Known for her straight-talking prose, beauty journalist Sali Hughes has put the industry's lastest and greatest products through their paces. It's perfume that holds her heart though, so we sat down to unravel her life in sweetly scented moments - including finding a husband over a whiff of Diptyque…
On the Liberty perfume hall… I'm with perfume as people are with watches; if I leave the house without perfume on I would have to find a department store immediately and rectify the situation. If I come to London, I walk into Liberty and reach for Frédéric Malle. The choice of scent depends on the situation but I love L'Eau d'Hiver; beautiful but I wouldn't necessarily wear it for evening. I also love Le Parfum de Thérèse with coriander and leather - it's so refined. Of course, Portrait of a Lady is such a classic - people will always stop and ask you what you're wearing.SHOP FREDERIC MALLE
"I can't be monogamous to a perfume. It depends what I'm wearing, where I'm going and who I feel like being that day."
On monogamy... I can't be monogamous to a perfume. It depends what I'm wearing, where I'm going and who I feel like being that day. I suppose the only fragrance that has survived throughout my life has been Chanel No. 5. I've never abandoned it and keep coming back to it. But again, I wouldn't wear it every day. I like to mix things up.
On life-shaping scents… My first perfume was Miss Dior when I was 11 and then I moved to No. 5 when I was 13. Guerlain Mitsouko was probably the first time I decided I wanted to write about perfume. Diptyque Philosykos was the perfume I was wearing when I met my husband - he was the only person who had ever identified it.Shop perfume
"I met my husband in Liberty… he asked if I was wearing [Diptyque] Philosykos. I said, 'Yes. Are you wearing [Diptyque] L'Ombre dans l'Eau?'"
On sniffing out a husband… I met my husband in Liberty! He's a comedy writer and before we knew each other we were on our way to a Radio 4 comedy party - separately. We both came to Liberty because we were early and we were trying perfume. We just glanced at each other and later, at the party, he asked if I was wearing Philosykos. I said, 'Yes. Are you wearing L'Ombre dans l'Eau?'. It's a women's perfume but really suits him. We became friends, we got together - and now we're married! I never usually wear that perfume either, I just happened to be wearing it that day.SHOP DIPTYQUE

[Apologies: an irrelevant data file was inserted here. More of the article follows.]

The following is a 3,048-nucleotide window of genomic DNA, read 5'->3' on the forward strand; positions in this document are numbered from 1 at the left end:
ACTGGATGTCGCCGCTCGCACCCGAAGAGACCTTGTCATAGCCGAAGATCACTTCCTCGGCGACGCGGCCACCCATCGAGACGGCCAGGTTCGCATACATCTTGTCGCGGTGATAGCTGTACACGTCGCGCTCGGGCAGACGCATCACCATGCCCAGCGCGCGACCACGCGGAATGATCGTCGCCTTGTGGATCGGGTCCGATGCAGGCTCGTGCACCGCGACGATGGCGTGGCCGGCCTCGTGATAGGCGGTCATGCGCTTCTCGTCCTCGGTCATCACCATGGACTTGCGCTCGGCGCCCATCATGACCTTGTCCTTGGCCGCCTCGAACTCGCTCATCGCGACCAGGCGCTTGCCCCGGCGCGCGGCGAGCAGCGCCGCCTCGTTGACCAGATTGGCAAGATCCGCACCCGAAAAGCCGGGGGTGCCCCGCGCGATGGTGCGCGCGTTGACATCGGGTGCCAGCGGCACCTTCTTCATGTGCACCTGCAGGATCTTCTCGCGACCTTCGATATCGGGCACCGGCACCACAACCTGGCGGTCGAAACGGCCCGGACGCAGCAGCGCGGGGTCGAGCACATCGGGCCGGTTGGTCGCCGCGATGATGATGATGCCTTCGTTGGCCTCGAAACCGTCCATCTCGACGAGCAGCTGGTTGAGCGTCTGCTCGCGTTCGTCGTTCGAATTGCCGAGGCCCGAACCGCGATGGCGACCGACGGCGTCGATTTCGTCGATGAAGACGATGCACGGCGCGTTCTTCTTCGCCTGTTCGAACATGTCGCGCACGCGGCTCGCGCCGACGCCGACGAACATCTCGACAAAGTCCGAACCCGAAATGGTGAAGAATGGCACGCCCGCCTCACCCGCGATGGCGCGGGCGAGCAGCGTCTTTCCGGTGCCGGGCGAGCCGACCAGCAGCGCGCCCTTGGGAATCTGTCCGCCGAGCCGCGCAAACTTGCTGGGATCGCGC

On vivid scent memories… My mother had a bottle of Giorgio Beverley Hills in the '80s and it smashed in the back of the car. For the next five years I had to hang my head out the side of the car, as I just hate that smell. My grandmother wore Yardley's English Lavender; really cheap and synthetic smelling. I still love that smell though. Old Spice, too - my grandfather wore it.
"Try not to be too confined by things; if you like the smell of [a perfume] that's meant to be for men, that's okay. If you like something that's in a bottle you don't like, fine… You really have to rely on your own gut and your own reaction to it."
On writing perfume… Writing about perfume is hard and not many can do it. How do you write about air? It's a good, challenging exercise. I also just love perfume - and writing about something you love is always going to be enjoyable. You shouldn't describe the smell, just what it makes you think of. I don't think people care about base notes and top notes. They want to know how they will feel in a scent, what it will remind them of, what else it smells like. I always try and describe perfume in a way that relates to real life; things you can touch and feel. I don't think anybody cares if there's a tonka bean in there.
On choosing a scent… Ignore ad campaigns and go to a proper perfumery; Liberty or Les Senteurs - places where there's service and people who just really love perfume. I would also try not to be too confined by things; if you like the smell of something that's meant to be for men, that's okay. If you like something that's in a bottle you don't like, fine. I think people get too wrapped up in what they're meant to like. You really have to rely on your own gut and your own reaction to it. I also think it's fine to like a perfume but to accept that it's not for you. Sometimes I smell someone in the street and think how lovely it is but know it's not for me - I can just enjoy it and walk past.Shop perfume